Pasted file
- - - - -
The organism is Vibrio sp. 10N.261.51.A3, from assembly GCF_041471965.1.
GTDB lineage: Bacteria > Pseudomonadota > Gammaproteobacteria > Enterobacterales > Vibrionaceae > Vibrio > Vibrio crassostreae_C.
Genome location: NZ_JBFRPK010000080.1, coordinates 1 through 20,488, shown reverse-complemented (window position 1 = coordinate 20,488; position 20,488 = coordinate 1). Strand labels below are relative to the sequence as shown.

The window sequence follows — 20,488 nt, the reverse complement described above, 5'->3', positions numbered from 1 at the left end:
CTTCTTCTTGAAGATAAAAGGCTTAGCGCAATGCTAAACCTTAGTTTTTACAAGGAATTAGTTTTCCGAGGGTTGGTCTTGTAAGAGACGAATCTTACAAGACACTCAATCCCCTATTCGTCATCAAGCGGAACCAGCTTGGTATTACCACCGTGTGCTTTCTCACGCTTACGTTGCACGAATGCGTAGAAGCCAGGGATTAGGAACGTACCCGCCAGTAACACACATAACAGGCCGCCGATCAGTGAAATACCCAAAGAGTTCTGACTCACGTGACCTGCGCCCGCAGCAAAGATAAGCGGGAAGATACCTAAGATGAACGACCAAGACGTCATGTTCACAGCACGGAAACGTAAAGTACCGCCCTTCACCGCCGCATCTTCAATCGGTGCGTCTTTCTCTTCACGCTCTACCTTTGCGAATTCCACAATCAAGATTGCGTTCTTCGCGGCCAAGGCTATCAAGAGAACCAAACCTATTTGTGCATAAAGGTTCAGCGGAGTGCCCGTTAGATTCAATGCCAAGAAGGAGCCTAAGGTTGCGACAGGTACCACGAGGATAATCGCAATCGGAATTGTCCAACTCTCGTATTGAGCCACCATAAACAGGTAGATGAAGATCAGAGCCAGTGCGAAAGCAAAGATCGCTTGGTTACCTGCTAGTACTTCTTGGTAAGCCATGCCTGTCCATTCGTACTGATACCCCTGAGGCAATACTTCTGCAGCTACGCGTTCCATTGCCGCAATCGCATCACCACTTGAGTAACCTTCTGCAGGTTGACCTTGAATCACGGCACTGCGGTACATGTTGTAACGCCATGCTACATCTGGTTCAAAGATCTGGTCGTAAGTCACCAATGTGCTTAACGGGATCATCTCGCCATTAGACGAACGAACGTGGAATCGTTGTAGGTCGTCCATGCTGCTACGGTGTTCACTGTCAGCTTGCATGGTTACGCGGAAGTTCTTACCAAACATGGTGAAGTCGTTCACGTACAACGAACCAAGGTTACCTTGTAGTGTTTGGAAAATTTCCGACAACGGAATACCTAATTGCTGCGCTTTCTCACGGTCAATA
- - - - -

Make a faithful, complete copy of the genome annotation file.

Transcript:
The organism is Vibrio sp. 10N.261.51.A3, from assembly GCF_041471965.1.
GTDB lineage: Bacteria > Pseudomonadota > Gammaproteobacteria > Enterobacterales > Vibrionaceae > Vibrio > Vibrio crassostreae_C.
Genome location: NZ_JBFRPK010000080.1, coordinates 1 through 20,488, shown reverse-complemented (window position 1 = coordinate 20,488; position 20,488 = coordinate 1). Strand labels below are relative to the sequence as shown.

The window sequence follows — 20,488 nt, the reverse complement described above, 5'->3', positions numbered from 1 at the left end:
CTTCTTCTTGAAGATAAAAGGCTTAGCGCAATGCTAAACCTTAGTTTTTACAAGGAATTAGTTTTCCGAGGGTTGGTCTTGTAAGAGACGAATCTTACAAGACACTCAATCCCCTATTCGTCATCAAGCGGAACCAGCTTGGTATTACCACCGTGTGCTTTCTCACGCTTACGTTGCACGAATGCGTAGAAGCCAGGGATTAGGAACGTACCCGCCAGTAACACACATAACAGGCCGCCGATCAGTGAAATACCCAAAGAGTTCTGACTCACGTGACCTGCGCCCGCAGCAAAGATAAGCGGGAAGATACCTAAGATGAACGACCAAGACGTCATGTTCACAGCACGGAAACGTAAAGTACCGCCCTTCACCGCCGCATCTTCAATCGGTGCGTCTTTCTCTTCACGCTCTACCTTTGCGAATTCCACAATCAAGATTGCGTTCTTCGCGGCCAAGGCTATCAAGAGAACCAAACCTATTTGTGCATAAAGGTTCAGCGGAGTGCCCGTTAGATTCAATGCCAAGAAGGAGCCTAAGGTTGCGACAGGTACCACGAGGATAATCGCAATCGGAATTGTCCAACTCTCGTATTGAGCCACCATAAACAGGTAGATGAAGATCAGAGCCAGTGCGAAAGCAAAGATCGCTTGGTTACCTGCTAGTACTTCTTGGTAAGCCATGCCTGTCCATTCGTACTGATACCCCTGAGGCAATACTTCTGCAGCTACGCGTTCCATTGCCGCAATCGCATCACCACTTGAGTAACCTTCTGCAGGTTGACCTTGAATCACGGCACTGCGGTACATGTTGTAACGCCATGCTACATCTGGTTCAAAGATCTGGTCGTAAGTCACCAATGTGCTTAACGGGATCATCTCGCCATTAGACGAACGAACGTGGAATCGTTGTAGGTCGTCCATGCTGCTACGGTGTTCACTGTCAGCTTGCATGGTTACGCGGAAGTTCTTACCAAACATGGTGAAGTCGTTCACGTACAACGAACCAAGGTTACCTTGTAGTGTTTGGAAAATTTCCGACAACGGAATACCTAATTGCTGCGCTTTCTCACGGTCAATA